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Health Savings Accounts and High-Deductible Health Insurance Plans : Implications for Those with High Medical Costs, Low Incomes, and the Uninsured

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Publication Date: February 2009

Publisher(s): Tax Policy Center

Author(s): Linda J. Blumberg; Lisa Clemans-Cope

Special Collection: John D. and Catherine T. MacArthur Foundation

Topic: Health (Health care financing)

Keywords: Tax Policy; Taxes and Social Programs; Health and Health Care; Health Insurance

Type: Report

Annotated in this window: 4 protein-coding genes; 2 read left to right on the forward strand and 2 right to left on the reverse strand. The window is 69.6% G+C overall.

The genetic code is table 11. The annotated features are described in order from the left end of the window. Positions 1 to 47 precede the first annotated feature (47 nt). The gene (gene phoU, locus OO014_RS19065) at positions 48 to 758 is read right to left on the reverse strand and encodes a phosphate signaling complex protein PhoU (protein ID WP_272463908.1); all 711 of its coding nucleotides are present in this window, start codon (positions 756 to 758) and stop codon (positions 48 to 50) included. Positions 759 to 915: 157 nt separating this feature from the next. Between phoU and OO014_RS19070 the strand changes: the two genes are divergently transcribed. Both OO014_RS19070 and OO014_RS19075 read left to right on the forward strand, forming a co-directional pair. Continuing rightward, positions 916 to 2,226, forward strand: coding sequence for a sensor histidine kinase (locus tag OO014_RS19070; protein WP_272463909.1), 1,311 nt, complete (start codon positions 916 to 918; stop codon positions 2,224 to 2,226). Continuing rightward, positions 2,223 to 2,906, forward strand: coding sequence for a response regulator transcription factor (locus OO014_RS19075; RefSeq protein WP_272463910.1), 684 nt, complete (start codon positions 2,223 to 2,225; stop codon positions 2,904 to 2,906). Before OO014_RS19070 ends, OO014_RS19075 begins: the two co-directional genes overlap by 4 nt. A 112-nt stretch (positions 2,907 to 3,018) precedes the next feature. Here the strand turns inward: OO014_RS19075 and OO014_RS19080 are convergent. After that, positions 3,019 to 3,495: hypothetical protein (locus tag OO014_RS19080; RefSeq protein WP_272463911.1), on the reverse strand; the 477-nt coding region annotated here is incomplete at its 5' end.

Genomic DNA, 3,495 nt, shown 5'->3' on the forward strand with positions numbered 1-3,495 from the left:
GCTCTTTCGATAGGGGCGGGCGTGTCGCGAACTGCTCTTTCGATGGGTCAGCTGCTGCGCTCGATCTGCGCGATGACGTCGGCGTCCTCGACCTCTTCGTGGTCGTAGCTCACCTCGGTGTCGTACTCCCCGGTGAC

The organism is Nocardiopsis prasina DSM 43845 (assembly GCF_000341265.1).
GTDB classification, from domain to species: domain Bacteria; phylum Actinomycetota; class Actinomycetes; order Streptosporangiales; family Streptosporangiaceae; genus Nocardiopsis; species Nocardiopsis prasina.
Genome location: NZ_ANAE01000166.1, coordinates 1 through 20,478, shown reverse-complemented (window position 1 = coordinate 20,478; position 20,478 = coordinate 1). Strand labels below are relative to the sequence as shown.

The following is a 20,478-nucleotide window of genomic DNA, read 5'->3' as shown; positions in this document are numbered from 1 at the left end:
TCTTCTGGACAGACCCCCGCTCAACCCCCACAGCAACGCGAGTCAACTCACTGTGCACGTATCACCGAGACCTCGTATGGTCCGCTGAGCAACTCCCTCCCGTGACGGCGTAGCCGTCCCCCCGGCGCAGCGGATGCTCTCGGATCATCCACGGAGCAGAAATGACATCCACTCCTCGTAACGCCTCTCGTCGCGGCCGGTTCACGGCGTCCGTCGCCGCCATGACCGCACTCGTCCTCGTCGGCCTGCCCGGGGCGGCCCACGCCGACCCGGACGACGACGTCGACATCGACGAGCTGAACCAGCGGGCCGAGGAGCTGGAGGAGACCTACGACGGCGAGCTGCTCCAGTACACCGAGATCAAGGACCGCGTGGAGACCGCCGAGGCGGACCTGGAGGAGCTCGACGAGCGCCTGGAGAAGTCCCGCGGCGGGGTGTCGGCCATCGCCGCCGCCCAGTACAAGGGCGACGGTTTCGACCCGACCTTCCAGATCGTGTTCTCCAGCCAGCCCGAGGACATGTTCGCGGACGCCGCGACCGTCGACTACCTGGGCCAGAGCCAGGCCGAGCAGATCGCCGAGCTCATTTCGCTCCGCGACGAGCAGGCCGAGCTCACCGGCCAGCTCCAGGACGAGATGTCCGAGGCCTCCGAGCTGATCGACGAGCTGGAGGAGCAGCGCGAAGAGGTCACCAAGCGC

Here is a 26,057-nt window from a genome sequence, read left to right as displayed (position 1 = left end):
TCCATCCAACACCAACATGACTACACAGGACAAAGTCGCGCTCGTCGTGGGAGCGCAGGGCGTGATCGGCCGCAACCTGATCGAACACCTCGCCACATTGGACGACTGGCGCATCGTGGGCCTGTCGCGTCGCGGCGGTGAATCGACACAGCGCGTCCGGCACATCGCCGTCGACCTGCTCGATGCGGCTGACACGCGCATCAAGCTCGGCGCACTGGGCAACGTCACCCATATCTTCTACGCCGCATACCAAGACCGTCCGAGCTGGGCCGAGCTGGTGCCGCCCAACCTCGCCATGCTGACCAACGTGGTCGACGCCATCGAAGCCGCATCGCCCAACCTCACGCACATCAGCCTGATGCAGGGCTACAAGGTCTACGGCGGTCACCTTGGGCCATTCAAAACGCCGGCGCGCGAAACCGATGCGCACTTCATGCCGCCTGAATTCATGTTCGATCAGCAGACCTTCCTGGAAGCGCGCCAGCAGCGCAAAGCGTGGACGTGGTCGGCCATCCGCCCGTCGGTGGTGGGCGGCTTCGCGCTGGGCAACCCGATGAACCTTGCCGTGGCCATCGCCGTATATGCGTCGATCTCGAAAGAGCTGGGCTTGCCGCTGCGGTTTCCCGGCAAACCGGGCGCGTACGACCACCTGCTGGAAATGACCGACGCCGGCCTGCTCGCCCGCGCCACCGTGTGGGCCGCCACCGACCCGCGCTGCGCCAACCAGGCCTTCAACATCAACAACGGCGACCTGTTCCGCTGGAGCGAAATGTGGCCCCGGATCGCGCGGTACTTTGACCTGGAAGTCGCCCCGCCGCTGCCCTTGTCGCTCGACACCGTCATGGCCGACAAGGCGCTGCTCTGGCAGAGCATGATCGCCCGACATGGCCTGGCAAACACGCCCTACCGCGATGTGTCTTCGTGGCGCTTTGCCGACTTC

Health Savings Accounts (HSAs) and high-deductible health plans are prominently featured in many discussions of health reform. The hope of supporters is that they will make individuals more prudent purchasers of medical care. However, the tax structure and incentives built into HSAs make them most attractive to the high-income and the healthy, populations already advantaged by the current system. HSA/high deductible plans shift more of the health financing burden onto those using significant amounts of care, with negative ramifications for the low-income and high-need. Nor is it clear that cost-containment, higher value shopping, or reductions in the uninsured will follow.